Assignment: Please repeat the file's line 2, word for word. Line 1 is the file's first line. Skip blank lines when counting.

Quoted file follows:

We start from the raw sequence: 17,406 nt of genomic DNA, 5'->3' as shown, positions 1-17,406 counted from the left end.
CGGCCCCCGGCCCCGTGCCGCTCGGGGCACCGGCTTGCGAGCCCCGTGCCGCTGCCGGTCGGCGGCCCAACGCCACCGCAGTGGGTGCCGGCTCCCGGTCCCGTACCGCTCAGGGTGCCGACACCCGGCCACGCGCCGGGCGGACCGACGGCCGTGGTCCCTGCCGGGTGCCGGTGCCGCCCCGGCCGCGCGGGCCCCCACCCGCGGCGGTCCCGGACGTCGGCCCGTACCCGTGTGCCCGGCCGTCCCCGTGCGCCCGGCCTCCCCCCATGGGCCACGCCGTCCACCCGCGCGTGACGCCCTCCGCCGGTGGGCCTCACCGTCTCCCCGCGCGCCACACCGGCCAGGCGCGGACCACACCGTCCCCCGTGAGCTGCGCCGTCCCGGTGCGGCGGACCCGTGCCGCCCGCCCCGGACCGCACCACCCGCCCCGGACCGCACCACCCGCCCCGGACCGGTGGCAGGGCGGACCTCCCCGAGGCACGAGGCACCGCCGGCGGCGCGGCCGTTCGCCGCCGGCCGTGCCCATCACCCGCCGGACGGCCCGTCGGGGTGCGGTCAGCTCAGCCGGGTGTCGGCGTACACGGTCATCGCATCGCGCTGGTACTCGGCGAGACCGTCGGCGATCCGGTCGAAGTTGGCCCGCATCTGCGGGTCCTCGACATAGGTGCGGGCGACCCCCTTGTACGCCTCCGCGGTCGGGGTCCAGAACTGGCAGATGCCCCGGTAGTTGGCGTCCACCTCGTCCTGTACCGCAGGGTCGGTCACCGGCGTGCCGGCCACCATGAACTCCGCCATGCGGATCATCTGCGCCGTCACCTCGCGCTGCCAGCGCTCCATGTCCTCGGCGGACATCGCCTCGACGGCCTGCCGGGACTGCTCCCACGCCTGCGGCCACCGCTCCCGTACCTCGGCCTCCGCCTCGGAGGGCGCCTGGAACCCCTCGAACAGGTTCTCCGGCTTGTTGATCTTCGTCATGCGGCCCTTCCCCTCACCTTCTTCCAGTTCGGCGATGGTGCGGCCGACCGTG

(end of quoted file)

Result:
CGGCCCCCGGCCCCGTGCCGCTCGGGGCACCGGCTTGCGAGCCCCGTGCCGCTGCCGGTCGGCGGCCCAACGCCACCGCAGTGGGTGCCGGCTCCCGGTCCCGTACCGCTCAGGGTGCCGACACCCGGCCACGCGCCGGGCGGACCGACGGCCGTGGTCCCTGCCGGGTGCCGGTGCCGCCCCGGCCGCGCGGGCCCCCACCCGCGGCGGTCCCGGACGTCGGCCCGTACCCGTGTGCCCGGCCGTCCCCGTGCGCCCGGCCTCCCCCCATGGGCCACGCCGTCCACCCGCGCGTGACGCCCTCCGCCGGTGGGCCTCACCGTCTCCCCGCGCGCCACACCGGCCAGGCGCGGACCACACCGTCCCCCGTGAGCTGCGCCGTCCCGGTGCGGCGGACCCGTGCCGCCCGCCCCGGACCGCACCACCCGCCCCGGACCGCACCACCCGCCCCGGACCGGTGGCAGGGCGGACCTCCCCGAGGCACGAGGCACCGCCGGCGGCGCGGCCGTTCGCCGCCGGCCGTGCCCATCACCCGCCGGACGGCCCGTCGGGGTGCGGTCAGCTCAGCCGGGTGTCGGCGTACACGGTCATCGCATCGCGCTGGTACTCGGCGAGACCGTCGGCGATCCGGTCGAAGTTGGCCCGCATCTGCGGGTCCTCGACATAGGTGCGGGCGACCCCCTTGTACGCCTCCGCGGTCGGGGTCCAGAACTGGCAGATGCCCCGGTAGTTGGCGTCCACCTCGTCCTGTACCGCAGGGTCGGTCACCGGCGTGCCGGCCACCATGAACTCCGCCATGCGGATCATCTGCGCCGTCACCTCGCGCTGCCAGCGCTCCATGTCCTCGGCGGACATCGCCTCGACGGCCTGCCGGGACTGCTCCCACGCCTGCGGCCACCGCTCCCGTACCTCGGCCTCCGCCTCGGAGGGCGCCTGGAACCCCTCGAACAGGTTCTCCGGCTTGTTGATCTTCGTCATGCGGCCCTTCCCCTCACCTTCTTCCAGTTCGGCGATGGTGCGGCCGACCGTG